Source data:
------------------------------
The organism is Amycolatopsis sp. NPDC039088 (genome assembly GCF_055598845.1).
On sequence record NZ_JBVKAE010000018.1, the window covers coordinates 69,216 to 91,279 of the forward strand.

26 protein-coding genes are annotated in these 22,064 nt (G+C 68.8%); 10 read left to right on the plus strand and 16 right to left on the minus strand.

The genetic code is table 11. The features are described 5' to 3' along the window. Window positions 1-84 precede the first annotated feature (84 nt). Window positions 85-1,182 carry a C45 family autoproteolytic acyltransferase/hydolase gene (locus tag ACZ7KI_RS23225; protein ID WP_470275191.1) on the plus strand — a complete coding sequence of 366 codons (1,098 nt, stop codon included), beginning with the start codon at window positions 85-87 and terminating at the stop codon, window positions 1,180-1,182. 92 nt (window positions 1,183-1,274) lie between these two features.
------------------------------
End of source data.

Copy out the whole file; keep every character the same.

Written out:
The organism is Amycolatopsis sp. NPDC039088 (genome assembly GCF_055598845.1).
On sequence record NZ_JBVKAE010000018.1, the window covers coordinates 69,216 to 91,279 of the forward strand.

26 protein-coding genes are annotated in these 22,064 nt (G+C 68.8%); 10 read left to right on the plus strand and 16 right to left on the minus strand.

The genetic code is table 11. The features are described 5' to 3' along the window. Window positions 1-84 precede the first annotated feature (84 nt). Window positions 85-1,182 carry a C45 family autoproteolytic acyltransferase/hydolase gene (locus tag ACZ7KI_RS23225; protein ID WP_470275191.1) on the plus strand — a complete coding sequence of 366 codons (1,098 nt, stop codon included), beginning with the start codon at window positions 85-87 and terminating at the stop codon, window positions 1,180-1,182. 92 nt (window positions 1,183-1,274) lie between these two features.